He was one of the most famous fathers in history and a mythic figure in the public imagination: Wall Street tycoon, Hollywood buccaneer, notorious proponent of appeasement during World War II and, most especially, larger-than-life paterfamilias who endowed his children – John F Kennedy, Robert F Kennedy and Edward M Kennedy, among them – with a sense of destiny and his own driving will. He was the ruthless outsider who charmed, bullied and manipulated his way into the corridors of power; the charismatic and intimidating magnate whose progeny, his latest biographer, David Nasaw, writes, “would complete the journey from Dunganstown, Ireland, to East Boston to the pinnacle of American political power and social prominence that their father had begun”.
Mr Nasaw’s biography sheds valuable light on exactly how his subject made his fortune. It provides a detailed account of his willful efforts to try to make a deal with Hitler and refutes some persistent myths. But this flat-footed, long-winded book unfortunately captures little of the extraordinary drama of his life and provides few new insights into the man himself or the complex emotional arithmetic within the Kennedy clan.
In the introduction to The Patriarch Mr Nasaw – a biographer of Andrew Carnegie and William Randolph Hearst – says he was asked by Ambassador Jean Kennedy Smith and Senator Edward Kennedy to write a biography of their father, and that he agreed to do so “only if I was granted full cooperation, unfettered access to Joseph P Kennedy’s papers in the John F Kennedy Presidential Library, including those closed to researchers, and unrestricted permission to cite any document I came across”.
They accepted, he goes on to say. “No attempts were made to withhold information or to censor this book in any way.”
Mr Nasaw’s book, however, does not do much to illuminate the inner lives of Kennedy or his offspring. “We know little of his boyhood in East Boston,” Mr Nasaw writes, “in part because Joseph P Kennedy had no interest in looking back on his childhood, other than to recall on occasion in conversations with close friends how much he admired and adored his father.” Later on he observes that “the smiling, effervescent, freckle-faced boy wonder had been transformed into a silent man of mystery, but the magnetic field around him had not diminished in the slightest” and yet offers scant insight into why this evolution occurred.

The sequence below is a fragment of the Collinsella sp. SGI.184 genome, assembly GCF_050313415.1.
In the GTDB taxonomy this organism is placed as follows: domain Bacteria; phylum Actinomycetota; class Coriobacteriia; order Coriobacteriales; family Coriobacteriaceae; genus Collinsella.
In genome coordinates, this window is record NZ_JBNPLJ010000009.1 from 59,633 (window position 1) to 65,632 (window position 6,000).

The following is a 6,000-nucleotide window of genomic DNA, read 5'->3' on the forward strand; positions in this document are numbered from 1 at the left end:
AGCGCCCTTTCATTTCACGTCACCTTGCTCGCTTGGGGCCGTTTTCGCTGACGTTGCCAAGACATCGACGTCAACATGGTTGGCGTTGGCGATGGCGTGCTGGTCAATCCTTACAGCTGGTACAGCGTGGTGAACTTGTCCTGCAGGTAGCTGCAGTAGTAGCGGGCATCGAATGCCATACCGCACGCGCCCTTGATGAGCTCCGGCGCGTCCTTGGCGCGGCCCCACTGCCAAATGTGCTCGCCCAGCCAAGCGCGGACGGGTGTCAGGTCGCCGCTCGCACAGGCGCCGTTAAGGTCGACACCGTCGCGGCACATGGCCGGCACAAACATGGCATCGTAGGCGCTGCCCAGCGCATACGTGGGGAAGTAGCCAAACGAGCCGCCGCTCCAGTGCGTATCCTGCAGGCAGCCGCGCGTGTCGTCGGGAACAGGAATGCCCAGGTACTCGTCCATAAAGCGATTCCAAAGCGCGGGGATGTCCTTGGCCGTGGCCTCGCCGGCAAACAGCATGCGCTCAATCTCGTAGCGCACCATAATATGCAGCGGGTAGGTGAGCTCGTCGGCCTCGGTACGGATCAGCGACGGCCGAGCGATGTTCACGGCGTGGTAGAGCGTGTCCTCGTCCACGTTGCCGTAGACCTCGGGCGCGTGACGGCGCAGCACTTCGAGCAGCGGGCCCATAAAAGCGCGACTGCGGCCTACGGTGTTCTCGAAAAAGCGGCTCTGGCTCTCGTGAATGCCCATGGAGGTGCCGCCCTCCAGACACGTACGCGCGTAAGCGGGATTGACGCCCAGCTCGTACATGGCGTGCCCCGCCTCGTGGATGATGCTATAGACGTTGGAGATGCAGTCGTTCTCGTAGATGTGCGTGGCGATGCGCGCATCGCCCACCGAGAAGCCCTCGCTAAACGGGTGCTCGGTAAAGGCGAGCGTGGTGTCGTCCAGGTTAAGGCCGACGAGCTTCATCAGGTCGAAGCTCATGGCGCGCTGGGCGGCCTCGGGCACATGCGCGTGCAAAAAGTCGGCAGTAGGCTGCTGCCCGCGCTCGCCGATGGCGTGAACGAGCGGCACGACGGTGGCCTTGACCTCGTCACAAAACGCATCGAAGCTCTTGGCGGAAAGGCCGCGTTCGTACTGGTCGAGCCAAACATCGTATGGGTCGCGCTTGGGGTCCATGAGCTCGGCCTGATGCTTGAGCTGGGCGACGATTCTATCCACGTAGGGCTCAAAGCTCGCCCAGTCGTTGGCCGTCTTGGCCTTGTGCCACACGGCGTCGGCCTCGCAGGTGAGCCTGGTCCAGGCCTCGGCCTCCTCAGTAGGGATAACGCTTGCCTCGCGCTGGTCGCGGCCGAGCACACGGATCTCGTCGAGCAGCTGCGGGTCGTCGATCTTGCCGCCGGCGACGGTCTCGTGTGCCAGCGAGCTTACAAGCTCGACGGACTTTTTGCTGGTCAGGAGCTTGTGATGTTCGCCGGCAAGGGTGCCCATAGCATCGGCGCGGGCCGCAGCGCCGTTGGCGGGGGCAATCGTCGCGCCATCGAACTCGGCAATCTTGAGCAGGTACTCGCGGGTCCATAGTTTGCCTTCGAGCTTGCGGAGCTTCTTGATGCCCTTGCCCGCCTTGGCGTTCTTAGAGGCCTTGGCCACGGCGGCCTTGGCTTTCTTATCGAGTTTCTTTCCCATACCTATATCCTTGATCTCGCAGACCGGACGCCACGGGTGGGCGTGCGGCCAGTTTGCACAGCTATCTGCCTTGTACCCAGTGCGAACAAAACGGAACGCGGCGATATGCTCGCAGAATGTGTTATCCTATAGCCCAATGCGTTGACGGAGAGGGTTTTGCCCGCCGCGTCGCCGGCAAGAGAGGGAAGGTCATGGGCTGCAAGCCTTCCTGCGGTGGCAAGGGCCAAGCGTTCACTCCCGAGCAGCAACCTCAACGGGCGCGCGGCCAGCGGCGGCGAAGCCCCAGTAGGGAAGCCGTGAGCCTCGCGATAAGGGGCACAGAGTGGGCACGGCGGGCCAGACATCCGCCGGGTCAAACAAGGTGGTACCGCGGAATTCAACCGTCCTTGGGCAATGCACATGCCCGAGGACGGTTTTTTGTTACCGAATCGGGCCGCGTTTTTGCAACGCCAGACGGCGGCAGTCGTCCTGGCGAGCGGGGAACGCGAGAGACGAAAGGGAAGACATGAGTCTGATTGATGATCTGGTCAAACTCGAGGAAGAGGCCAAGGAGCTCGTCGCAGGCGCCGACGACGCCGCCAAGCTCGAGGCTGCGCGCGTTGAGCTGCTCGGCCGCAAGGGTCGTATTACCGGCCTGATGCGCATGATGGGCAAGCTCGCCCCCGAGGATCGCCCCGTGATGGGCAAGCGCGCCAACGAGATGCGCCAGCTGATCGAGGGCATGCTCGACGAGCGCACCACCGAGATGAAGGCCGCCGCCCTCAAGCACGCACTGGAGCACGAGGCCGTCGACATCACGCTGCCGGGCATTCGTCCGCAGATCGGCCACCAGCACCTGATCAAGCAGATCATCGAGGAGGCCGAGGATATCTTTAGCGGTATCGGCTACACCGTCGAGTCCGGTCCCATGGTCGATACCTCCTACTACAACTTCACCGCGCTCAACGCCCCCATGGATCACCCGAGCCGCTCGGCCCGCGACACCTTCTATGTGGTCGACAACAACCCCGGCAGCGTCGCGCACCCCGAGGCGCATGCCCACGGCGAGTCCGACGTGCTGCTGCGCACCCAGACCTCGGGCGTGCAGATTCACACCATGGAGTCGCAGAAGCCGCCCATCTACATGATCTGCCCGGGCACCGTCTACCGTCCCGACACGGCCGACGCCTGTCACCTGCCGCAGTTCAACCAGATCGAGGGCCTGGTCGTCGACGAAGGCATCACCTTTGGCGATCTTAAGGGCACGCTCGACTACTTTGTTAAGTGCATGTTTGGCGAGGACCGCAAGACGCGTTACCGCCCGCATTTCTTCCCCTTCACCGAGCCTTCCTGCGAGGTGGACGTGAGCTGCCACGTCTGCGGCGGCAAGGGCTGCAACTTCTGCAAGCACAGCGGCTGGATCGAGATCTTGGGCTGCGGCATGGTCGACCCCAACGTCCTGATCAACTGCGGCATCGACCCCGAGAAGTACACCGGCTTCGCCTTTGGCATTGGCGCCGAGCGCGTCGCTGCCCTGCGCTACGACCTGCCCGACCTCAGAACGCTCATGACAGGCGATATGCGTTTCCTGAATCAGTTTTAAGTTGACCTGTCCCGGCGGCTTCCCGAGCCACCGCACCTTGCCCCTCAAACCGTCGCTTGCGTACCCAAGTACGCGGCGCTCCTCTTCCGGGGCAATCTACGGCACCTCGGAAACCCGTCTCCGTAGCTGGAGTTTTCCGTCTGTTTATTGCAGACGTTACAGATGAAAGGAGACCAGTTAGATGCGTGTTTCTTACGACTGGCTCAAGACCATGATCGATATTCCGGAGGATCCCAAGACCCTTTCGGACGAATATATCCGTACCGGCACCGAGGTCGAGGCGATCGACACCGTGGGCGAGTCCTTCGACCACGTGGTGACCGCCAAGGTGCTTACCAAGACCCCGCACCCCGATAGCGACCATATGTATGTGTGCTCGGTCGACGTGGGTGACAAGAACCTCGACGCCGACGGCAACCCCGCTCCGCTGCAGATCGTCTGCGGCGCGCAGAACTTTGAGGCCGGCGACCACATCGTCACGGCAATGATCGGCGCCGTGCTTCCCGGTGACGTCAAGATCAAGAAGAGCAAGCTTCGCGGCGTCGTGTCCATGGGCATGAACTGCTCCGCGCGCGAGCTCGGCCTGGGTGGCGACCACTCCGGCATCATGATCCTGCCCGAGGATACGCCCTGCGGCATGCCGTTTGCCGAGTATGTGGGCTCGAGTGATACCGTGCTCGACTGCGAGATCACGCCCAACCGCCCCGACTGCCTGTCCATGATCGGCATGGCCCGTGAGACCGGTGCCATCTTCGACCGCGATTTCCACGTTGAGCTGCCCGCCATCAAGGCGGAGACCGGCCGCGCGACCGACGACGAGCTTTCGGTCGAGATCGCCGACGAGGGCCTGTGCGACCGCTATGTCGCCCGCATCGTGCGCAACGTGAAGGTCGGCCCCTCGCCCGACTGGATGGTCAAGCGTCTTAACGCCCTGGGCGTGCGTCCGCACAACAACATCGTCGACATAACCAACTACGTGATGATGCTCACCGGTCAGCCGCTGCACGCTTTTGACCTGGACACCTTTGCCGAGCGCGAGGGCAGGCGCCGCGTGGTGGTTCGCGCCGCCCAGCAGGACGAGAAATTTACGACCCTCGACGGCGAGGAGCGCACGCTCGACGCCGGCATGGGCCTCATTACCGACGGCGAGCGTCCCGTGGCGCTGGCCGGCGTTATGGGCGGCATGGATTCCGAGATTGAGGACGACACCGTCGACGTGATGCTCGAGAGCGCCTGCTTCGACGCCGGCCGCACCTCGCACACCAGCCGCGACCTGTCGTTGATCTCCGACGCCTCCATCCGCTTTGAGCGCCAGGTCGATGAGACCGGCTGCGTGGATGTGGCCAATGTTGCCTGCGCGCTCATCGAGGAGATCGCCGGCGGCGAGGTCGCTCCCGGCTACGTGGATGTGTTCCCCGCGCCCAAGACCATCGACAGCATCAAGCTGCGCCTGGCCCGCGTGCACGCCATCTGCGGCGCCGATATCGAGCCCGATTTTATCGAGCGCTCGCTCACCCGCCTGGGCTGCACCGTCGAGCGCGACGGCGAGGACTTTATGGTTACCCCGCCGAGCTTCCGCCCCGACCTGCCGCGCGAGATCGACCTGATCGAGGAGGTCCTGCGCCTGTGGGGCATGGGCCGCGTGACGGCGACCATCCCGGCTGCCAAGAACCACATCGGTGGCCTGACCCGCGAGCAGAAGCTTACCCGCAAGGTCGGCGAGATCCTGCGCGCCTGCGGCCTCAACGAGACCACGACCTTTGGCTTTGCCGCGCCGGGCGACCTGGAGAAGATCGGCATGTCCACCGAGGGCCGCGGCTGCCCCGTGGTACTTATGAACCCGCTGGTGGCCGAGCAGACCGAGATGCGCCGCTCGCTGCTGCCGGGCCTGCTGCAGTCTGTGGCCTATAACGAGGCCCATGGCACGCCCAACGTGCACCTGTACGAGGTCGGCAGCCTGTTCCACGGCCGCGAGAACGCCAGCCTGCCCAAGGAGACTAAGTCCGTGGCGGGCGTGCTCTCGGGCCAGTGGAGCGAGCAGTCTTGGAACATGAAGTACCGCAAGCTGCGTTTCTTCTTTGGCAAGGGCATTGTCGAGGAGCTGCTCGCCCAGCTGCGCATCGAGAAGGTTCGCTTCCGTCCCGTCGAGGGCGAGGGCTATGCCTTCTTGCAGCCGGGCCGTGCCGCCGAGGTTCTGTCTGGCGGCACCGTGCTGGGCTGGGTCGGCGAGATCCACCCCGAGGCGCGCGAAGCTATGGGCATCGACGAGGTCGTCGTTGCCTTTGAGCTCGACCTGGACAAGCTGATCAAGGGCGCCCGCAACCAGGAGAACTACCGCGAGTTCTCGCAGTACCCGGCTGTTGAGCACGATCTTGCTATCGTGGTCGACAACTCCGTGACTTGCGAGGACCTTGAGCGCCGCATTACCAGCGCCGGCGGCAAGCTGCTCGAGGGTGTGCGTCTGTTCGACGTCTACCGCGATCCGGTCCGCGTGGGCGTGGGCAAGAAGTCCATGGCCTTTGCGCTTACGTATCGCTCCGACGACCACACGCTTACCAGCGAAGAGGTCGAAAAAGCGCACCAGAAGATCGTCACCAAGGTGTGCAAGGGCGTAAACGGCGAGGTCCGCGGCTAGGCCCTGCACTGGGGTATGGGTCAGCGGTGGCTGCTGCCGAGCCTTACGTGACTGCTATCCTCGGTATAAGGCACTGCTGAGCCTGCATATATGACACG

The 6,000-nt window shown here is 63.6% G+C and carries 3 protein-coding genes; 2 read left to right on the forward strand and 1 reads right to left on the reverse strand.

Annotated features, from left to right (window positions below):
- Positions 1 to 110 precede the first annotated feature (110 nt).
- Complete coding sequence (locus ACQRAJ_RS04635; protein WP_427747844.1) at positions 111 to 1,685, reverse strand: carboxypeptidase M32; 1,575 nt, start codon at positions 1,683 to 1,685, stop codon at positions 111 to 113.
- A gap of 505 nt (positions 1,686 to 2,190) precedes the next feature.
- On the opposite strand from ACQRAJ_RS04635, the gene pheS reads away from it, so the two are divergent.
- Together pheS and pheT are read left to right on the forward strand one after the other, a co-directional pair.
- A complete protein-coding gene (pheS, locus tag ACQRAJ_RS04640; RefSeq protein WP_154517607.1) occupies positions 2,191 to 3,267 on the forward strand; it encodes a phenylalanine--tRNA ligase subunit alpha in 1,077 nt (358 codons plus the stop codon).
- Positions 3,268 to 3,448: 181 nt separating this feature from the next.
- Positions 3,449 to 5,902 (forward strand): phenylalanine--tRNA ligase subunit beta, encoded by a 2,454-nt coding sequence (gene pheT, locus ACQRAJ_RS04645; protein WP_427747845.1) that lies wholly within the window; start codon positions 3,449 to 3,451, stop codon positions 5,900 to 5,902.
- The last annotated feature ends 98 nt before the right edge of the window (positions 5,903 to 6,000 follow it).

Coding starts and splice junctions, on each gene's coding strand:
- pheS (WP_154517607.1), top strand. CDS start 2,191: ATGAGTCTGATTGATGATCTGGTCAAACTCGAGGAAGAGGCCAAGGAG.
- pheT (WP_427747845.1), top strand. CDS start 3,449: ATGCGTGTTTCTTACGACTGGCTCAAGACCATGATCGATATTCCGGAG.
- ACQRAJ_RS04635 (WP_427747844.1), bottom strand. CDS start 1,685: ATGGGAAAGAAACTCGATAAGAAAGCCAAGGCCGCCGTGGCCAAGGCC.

As for Kennedy’s relationship with his children, Mr Nasaw writes: “He was a near-perfect father as far as they were concerned. He never scolded or spanked, seldom raised his voice, was patient and generous. His only requirements were that they be courteous, watch out for one another, and always be on time.” Never mind that his high expectations and imperious will meant that it was difficult to defy his wishes.
For that matter Kennedy was often absent from home for long stretches of time. In 1928 he refused to interrupt his regular Palm Beach vacation to be home with his wife, Rose, when she gave birth to his eighth child, Mr Nasaw reports, and “neither wife nor children would see very much of him for the next three years,” as he began spending more and more time on the West Coast, working in the movie business and pursuing an affair with the actress Gloria Swanson.
One of the few areas in which this biography does provide a window into Kennedy’s thinking is his abysmal stint as Franklin D Roosevelt’s ambassador to Britain. In Mr Nasaw’s view Kennedy was temperamentally unsuited to being an ambassador – he “refused to be a team player because he was convinced that he knew better than his superiors” – and he was eager to do anything to avoid war because he feared that American capitalism (which had made him a rich man) would not survive the country’s entry into the conflict.
The most compelling portions of this very long volume deal with Kennedy’s contentious relationship with Roosevelt, whom he had campaigned for and who had made him the first chairman of the Securities and Exchange Commission.
Mr Nasaw contends that Joseph Kennedy was never the same after the death of his eldest son, Joe Jr, who in 1944 volunteered for a dangerous bombing mission and never returned. His fourth child, the high-spirited Kathleen, would die in a plane crash over France four years later.
In 1941 Kennedy agreed to let doctors perform a lobotomy on his eldest daughter, Rosemary, who had been born mildly retarded. The operation deprived her of her memory and her speech; she would spend most of the rest of her life in an institution in Wisconsin.
By the time his son Jack was assassinated in 1963, a stroke had left Joseph Kennedy largely incapacitated.
His health declined sharply after the assassination of his son Robert in 1968, and he died on November 18, 1969, in Hyannis Port.
“He was 81 years of age,” Mr Nasaw writes, “and had outlived four of his nine children.”
©2012 The New York Times News Service
The Remarkable Life and Turbulent
Times of Joseph P Kennedy
The Penguin Press; 868 pages; $40